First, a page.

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NORAD USNORTHCOM and Track data
July 2, 2015
6:16 am
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magonia17
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I have been trying for over 2 years now to obtain track information from NORAD via USNORTHCOM who contacts NORAD PA (Public Affairs)

The link here shows that NORAD PA only releases information on known tracks detected by NORAD systems and live feeds (unfiltered) provided by the FAA (federal aviation administration). The NEN system is exempted from the US FOIA, and any Unknown Tracks are classified SECRET and not releasable.

It is interesting that any unknown object detected and remains unknown is a national security matter, it was the same before 9/11, so that isn't the reason.

The FOUO document here is discussing my FOIA (US) requests for various types of data on TOI (tracks of interest) which are deemed tracks which have national security implications, and unknown tracks, as you can see it is mainly censored.

July 2, 2015
11:10 pm
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John Greenewald
North Hollywood, California
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Great work on all of this.

In case you are not aware, there was a Congressional hearing on the FOIA, and the issues by many frequent requesters. What you just experienced with the blacking out of your information, and the use of exemption (b)(5) was a big topic at the hearing.

In short, my friend Jason Leopold who testified to Congress was one of the most vocal on the fact that (b)(5), or better known as "deliberative process" is largely overused. In short, if an agency feels they are making a decision on something, it's all automatically redacted.

They also call it the “Withhold It Because You Want To” Exemption.

The National Security Archive did a big write up on this in 2014, and it has plagued many of us requesters. Expect that again, if you continue your FOIA journey 🙂

Here is some background: https://nsarchive.wordpress.com/2014/03/27/the-next-foia-fight-the-b5-withold-it-because-you-want-to-exemption/

Sincerely,

 

John Greenewald, Jr.

The Black Vault
http://www.theblackvault.com 

 

Government Secrets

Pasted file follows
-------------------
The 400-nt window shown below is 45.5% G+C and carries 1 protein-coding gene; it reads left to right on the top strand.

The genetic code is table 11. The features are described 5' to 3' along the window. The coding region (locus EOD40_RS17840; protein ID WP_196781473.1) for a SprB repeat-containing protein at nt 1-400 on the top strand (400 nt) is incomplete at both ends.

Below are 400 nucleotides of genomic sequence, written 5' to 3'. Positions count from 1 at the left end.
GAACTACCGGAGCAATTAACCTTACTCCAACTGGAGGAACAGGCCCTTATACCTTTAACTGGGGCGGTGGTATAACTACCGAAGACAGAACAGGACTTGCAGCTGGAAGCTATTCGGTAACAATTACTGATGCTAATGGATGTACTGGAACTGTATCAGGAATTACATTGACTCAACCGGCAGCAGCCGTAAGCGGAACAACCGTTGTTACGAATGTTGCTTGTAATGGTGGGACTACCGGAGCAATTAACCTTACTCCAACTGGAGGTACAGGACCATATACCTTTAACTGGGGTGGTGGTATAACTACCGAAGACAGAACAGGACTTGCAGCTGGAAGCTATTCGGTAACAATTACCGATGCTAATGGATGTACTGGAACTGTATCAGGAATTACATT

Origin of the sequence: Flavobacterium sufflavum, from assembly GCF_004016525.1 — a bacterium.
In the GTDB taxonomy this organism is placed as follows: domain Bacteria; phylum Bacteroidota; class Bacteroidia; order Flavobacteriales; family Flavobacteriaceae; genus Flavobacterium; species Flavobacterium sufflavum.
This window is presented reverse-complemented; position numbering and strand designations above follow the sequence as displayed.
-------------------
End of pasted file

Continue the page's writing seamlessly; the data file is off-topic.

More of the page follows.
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Phone: (805) 32-VAULT

July 3, 2015
4:33 am
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magonia17
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John Greenewald said
Great work on all of this.
In case you are not aware, there was a Congressional hearing on the FOIA, and the issues by many frequent requesters. What you just experienced with the blacking out of your information, and the use of exemption (b)(5) was a big topic at the hearing.
In short, my friend Jason Leopold who testified to Congress was one of the most vocal on the fact that (b)(5), or better known as "deliberative process" is largely overused. In short, if an agency feels they are making a decision on something, it's all automatically redacted.
They also call it the “Withhold It Because You Want To” Exemption.
The National Security Archive did a big write up on this in 2014, and it has plagued many of us requesters. Expect that again, if you continue your FOIA journey 🙂
Here is some background: https://nsarchive.wordpress.com/2014/03/27/the-next-foia-fight-the-b5-withold-it-because-you-want-to-exemption/

Releasing the material would help us understand why the decision was made and whether it was justified it would certainly help form an appeal better if we knew what the format of the decision making was and what were the arguments and opinions and ideas that were discussed.  

July 3, 2015
4:52 pm
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John Greenewald
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Agreed. Unfortunately, they consider that deliberation all exempt. 

The point of the Congressional hearings is to change the misuse of that exemption, but until then, it's their rules and their playground. 

Sincerely,

 

John Greenewald, Jr.

The Black Vault
http://www.theblackvault.com 

 

Government Secrets
http://www.governmentsecrets.com

 

Phone: (805) 32-VAULT

July 13, 2015
2:53 pm
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magonia17
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John Greenewald said
Agreed. Unfortunately, they consider that deliberation all exempt. 

The point of the Congressional hearings is to change the misuse of that exemption, but until then, it's their rules and their playground. 

Well yes, I have recently received records created during the processing of my FOIA request from the FBI it is almost completely censored, it gives no understanding on the processes of the FOIA or whether their determinations are justified.

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